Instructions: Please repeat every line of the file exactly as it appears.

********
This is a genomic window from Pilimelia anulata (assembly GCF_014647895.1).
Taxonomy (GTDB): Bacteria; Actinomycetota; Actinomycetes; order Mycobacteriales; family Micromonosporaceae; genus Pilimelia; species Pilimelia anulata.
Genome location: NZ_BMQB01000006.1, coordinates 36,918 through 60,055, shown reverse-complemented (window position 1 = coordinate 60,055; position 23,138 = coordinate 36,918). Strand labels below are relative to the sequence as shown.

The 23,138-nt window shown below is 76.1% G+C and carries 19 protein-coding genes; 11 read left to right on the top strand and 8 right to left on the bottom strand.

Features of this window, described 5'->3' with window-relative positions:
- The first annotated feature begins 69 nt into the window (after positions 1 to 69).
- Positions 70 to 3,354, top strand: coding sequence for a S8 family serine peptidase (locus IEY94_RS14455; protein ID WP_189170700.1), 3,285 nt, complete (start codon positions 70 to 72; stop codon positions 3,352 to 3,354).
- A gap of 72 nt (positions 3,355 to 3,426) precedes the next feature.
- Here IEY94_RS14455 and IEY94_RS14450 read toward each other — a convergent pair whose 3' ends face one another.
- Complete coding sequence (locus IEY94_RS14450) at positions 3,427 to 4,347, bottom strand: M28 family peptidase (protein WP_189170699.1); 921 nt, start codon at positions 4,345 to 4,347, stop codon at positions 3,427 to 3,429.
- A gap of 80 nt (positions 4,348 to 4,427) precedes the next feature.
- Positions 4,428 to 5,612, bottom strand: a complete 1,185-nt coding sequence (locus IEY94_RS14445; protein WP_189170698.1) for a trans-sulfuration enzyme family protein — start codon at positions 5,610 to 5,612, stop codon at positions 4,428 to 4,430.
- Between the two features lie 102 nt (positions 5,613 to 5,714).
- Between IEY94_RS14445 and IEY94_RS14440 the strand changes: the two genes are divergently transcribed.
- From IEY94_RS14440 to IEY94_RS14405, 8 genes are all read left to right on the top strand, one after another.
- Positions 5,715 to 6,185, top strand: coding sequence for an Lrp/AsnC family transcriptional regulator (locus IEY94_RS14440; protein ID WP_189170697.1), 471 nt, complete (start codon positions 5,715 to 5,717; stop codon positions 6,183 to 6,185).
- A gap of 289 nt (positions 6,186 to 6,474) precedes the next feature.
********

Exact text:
This is a genomic window from Pilimelia anulata (assembly GCF_014647895.1).
Taxonomy (GTDB): Bacteria; Actinomycetota; Actinomycetes; order Mycobacteriales; family Micromonosporaceae; genus Pilimelia; species Pilimelia anulata.
Genome location: NZ_BMQB01000006.1, coordinates 36,918 through 60,055, shown reverse-complemented (window position 1 = coordinate 60,055; position 23,138 = coordinate 36,918). Strand labels below are relative to the sequence as shown.

The 23,138-nt window shown below is 76.1% G+C and carries 19 protein-coding genes; 11 read left to right on the top strand and 8 right to left on the bottom strand.

Features of this window, described 5'->3' with window-relative positions:
- The first annotated feature begins 69 nt into the window (after positions 1 to 69).
- Positions 70 to 3,354, top strand: coding sequence for a S8 family serine peptidase (locus IEY94_RS14455; protein ID WP_189170700.1), 3,285 nt, complete (start codon positions 70 to 72; stop codon positions 3,352 to 3,354).
- A gap of 72 nt (positions 3,355 to 3,426) precedes the next feature.
- Here IEY94_RS14455 and IEY94_RS14450 read toward each other — a convergent pair whose 3' ends face one another.
- Complete coding sequence (locus IEY94_RS14450) at positions 3,427 to 4,347, bottom strand: M28 family peptidase (protein WP_189170699.1); 921 nt, start codon at positions 4,345 to 4,347, stop codon at positions 3,427 to 3,429.
- A gap of 80 nt (positions 4,348 to 4,427) precedes the next feature.
- Positions 4,428 to 5,612, bottom strand: a complete 1,185-nt coding sequence (locus IEY94_RS14445; protein WP_189170698.1) for a trans-sulfuration enzyme family protein — start codon at positions 5,610 to 5,612, stop codon at positions 4,428 to 4,430.
- Between the two features lie 102 nt (positions 5,613 to 5,714).
- Between IEY94_RS14445 and IEY94_RS14440 the strand changes: the two genes are divergently transcribed.
- From IEY94_RS14440 to IEY94_RS14405, 8 genes are all read left to right on the top strand, one after another.
- Positions 5,715 to 6,185, top strand: coding sequence for an Lrp/AsnC family transcriptional regulator (locus IEY94_RS14440; protein ID WP_189170697.1), 471 nt, complete (start codon positions 5,715 to 5,717; stop codon positions 6,183 to 6,185).
- A gap of 289 nt (positions 6,186 to 6,474) precedes the next feature.